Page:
Stop stone-throwing before talks: Centre to J&K separatists | india | Hindustan Times
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Stop stone-throwing before talks: Centre to J&K separatists

The Centre has sought "guarantees" from the separatists that they will ensure an end to stone throwing, street protests and violence before it announces any concessions in Jammu & Kashmir. Arun Joshi reports.

india Updated: Sep 05, 2010 01:26 IST
Arun Joshi

The Centre has sought "guarantees" from the separatists that they will ensure an end to stone throwing, street protests and violence before it announces any concessions in Jammu & Kashmir.

A highly placed source in the state government, who played a pivotal role in bringing hard line Hurriyat leader Syed Ali Shah Geelani to talk about dialogue, told HT: “There’s a willingness in the government to walk the extra mile (to restore peace), but it can’t be a unilateral move. It has to be reciprocated.”

Separately, J&K Chief Minister Omar Abdullah told HT in an exclusive interview: “I will soon be able to offer a package (of measures) to pacify the protesters. I’ve had extensive discussions with home minister (P Chidambaram) and UPA Chairperson Sonia Gandhi and am hopeful we’ll be moving forward on solutions in my meeting with the Prime Minister next weekend.”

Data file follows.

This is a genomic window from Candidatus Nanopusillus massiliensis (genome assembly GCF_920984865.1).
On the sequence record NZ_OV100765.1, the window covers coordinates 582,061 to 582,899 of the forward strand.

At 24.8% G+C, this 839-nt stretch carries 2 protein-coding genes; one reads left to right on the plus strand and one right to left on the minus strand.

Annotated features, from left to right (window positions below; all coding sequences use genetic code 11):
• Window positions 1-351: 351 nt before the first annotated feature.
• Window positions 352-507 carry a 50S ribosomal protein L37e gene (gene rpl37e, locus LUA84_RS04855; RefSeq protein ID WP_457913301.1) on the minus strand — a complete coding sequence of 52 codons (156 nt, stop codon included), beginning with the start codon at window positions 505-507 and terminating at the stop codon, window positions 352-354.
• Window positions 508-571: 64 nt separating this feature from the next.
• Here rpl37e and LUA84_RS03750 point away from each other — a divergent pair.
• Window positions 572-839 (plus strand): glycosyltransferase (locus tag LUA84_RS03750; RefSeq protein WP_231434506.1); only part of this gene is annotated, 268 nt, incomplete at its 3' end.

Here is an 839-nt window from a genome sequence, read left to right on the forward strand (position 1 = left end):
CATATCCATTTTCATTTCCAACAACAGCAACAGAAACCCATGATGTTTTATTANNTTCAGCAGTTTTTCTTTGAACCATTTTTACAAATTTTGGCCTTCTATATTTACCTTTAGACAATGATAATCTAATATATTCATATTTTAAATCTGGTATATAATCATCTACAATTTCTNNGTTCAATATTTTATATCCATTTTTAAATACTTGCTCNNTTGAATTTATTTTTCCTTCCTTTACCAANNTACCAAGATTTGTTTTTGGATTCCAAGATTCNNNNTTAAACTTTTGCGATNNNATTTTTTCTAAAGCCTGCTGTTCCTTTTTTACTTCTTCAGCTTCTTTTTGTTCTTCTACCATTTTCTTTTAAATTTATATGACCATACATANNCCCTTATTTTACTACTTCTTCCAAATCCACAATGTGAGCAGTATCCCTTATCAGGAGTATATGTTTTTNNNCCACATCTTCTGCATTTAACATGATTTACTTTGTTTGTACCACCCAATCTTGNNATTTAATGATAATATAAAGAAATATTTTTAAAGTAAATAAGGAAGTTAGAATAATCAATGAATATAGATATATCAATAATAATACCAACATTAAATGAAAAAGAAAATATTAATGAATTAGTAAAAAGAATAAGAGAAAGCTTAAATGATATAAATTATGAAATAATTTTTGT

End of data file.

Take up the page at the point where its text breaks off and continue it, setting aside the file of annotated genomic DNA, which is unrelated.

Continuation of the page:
However, there is a nagging suspicion that no one, not even Geelani, has the wherewithal to enforce the guarantee sought by the Centre.

Since June 11 this year, a police crackdown on street protests and stone-throwing youth have left 64 people dead and many more wounded. The Centre wants to end this cycle of violence, and is willing to take a risk, but not beyond a point.

The official, who is involved in the behind the scenes preparations for the talks between the government and the separatists, said: “In the absence of such a guarantee, the Centre and the state government feel any concession on demands for diluting the Armed Forces Special Powers Act or its withdrawal from some areas will open the doors for more radical demands.”

In this context, the official recalled the government's "bitter experience earlier this year. Twelve battalions were withdrawn from Kashmir's hinterland, but that did not stop the stone-throwing".

There is, however, a realisation in the government that Geelani, who has been changing his stance often, is now practically hostage to the more radical elements in his organisation. On Friday, he asked the youth to desert him if he parted ways with his known position — an open invitation to radical elements to overrule him if he "compromises his hard line stand". But despite such imponderables, the Centre feels its current initiative may offer the troubled state its best chance of peace.

(With inputs from Toufiq Rashid in Srinagar)